He arches an eyebrow, raising the bottle to his lips after she's forced him into the passenger seat of her car. "I have –" drink, "– There's a fucking restraining order," drink, "And my family knows I'm out. You don't get to do this – You can't just abduct me." The bottle is nearly empty.
She stares at him, lips set in a straight line, puts the keys back into the ignition, and drives.
Lydia, she begins to type out a text, as reckless driving is barely an issue on a night like this, Where are you?
Her phone beeps not two seconds later, and she sighs. San Fran for the weekend with the parents. We've been over this a million times. Why?
Jackson is one of the wolves now and his current state categorizes him as An Emergency Situation so the rational thing to do would be to get in touch with Derek (no) or Scott (definitely no) or Stiles (definitely no by default). Allison is not big on following rationale, however, and certainly not in hours of crisis. Of course, she could have left him just as she'd threatened and there would be no problem at all – but she couldn't have, not really.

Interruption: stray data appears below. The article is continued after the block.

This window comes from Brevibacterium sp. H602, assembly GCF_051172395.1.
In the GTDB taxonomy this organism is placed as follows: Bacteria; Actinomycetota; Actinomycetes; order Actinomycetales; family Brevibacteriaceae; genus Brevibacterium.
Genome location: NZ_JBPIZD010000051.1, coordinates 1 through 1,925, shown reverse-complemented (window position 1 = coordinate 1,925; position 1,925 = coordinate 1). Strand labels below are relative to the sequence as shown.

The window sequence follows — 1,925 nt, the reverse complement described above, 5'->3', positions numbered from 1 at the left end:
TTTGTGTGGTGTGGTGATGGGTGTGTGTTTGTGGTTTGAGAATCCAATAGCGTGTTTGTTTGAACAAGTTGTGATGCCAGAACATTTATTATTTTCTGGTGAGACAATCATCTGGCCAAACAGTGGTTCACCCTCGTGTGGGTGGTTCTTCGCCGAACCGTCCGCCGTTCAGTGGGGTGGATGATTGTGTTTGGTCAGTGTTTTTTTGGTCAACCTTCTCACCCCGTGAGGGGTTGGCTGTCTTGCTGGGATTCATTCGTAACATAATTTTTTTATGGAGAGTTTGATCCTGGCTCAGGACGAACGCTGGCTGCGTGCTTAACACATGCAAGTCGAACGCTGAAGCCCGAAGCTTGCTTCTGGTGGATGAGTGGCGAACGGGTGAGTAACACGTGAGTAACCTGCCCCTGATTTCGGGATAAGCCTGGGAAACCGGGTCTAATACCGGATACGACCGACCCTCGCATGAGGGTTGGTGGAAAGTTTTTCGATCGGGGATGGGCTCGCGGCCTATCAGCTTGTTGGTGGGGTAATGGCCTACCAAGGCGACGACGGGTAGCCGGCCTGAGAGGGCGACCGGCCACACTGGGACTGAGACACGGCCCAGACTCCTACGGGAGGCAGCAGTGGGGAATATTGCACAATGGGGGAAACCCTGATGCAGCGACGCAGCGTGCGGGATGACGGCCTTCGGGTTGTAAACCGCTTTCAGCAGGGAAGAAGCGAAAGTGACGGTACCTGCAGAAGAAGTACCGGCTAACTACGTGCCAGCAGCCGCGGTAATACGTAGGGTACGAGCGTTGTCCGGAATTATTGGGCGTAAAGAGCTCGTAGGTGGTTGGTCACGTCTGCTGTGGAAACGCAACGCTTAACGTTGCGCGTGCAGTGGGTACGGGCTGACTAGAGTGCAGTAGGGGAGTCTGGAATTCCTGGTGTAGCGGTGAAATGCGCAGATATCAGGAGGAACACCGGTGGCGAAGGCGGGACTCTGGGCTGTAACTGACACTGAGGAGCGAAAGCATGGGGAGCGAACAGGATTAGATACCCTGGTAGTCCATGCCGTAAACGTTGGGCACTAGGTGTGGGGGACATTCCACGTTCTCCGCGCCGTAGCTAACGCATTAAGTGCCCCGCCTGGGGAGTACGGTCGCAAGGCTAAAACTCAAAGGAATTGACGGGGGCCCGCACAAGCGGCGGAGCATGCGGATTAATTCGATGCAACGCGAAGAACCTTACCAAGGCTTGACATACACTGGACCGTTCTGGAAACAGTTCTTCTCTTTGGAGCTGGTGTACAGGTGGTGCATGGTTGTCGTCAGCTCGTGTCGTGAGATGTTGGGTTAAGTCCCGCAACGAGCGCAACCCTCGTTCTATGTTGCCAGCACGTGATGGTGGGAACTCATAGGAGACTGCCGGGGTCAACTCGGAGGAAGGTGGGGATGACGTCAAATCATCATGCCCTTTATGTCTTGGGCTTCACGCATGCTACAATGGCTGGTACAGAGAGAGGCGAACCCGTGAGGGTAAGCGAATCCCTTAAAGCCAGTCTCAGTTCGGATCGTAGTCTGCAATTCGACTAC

"I'm taking you home," she informs him, though she guesses he'll respond with additional rudeness, "Which street should I turn at next?"
"Don't joke," he replies, barely coherent, "You know exactly where I live, Argent."
Her hands tighten on the steering wheel and ears strain to be positive she hasn't misheard him. "Excuse me?"
The silence is louder than words as he takes another drink.
She pulls into his driveway a couple minutes later without any further instructions, but he sits still and doesn't comment.
"You can get out now," she presses, tapping impatiently on her left knee, "Sleep. Sober up. Derek and the rest of the pack wouldn't appreciate seeing you like this –"
"Wouldn't they?" he interrupts, and she fixes her stare ahead to finally notice that there is no movement or light visible from inside his home.
"No one's home," she states, monotone as she puts the gear into safe park again, "Is that why you're wasted?"